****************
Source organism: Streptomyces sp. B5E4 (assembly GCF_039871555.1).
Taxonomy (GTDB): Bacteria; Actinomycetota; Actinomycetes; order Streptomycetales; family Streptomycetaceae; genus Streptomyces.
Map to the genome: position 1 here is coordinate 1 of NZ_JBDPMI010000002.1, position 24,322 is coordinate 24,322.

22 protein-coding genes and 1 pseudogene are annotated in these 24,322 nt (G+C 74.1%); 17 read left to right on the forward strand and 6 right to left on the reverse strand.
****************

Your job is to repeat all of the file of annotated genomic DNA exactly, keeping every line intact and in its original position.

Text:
Source organism: Streptomyces sp. B5E4 (assembly GCF_039871555.1).
Taxonomy (GTDB): Bacteria; Actinomycetota; Actinomycetes; order Streptomycetales; family Streptomycetaceae; genus Streptomyces.
Map to the genome: position 1 here is coordinate 1 of NZ_JBDPMI010000002.1, position 24,322 is coordinate 24,322.

22 protein-coding genes and 1 pseudogene are annotated in these 24,322 nt (G+C 74.1%); 17 read left to right on the forward strand and 6 right to left on the reverse strand.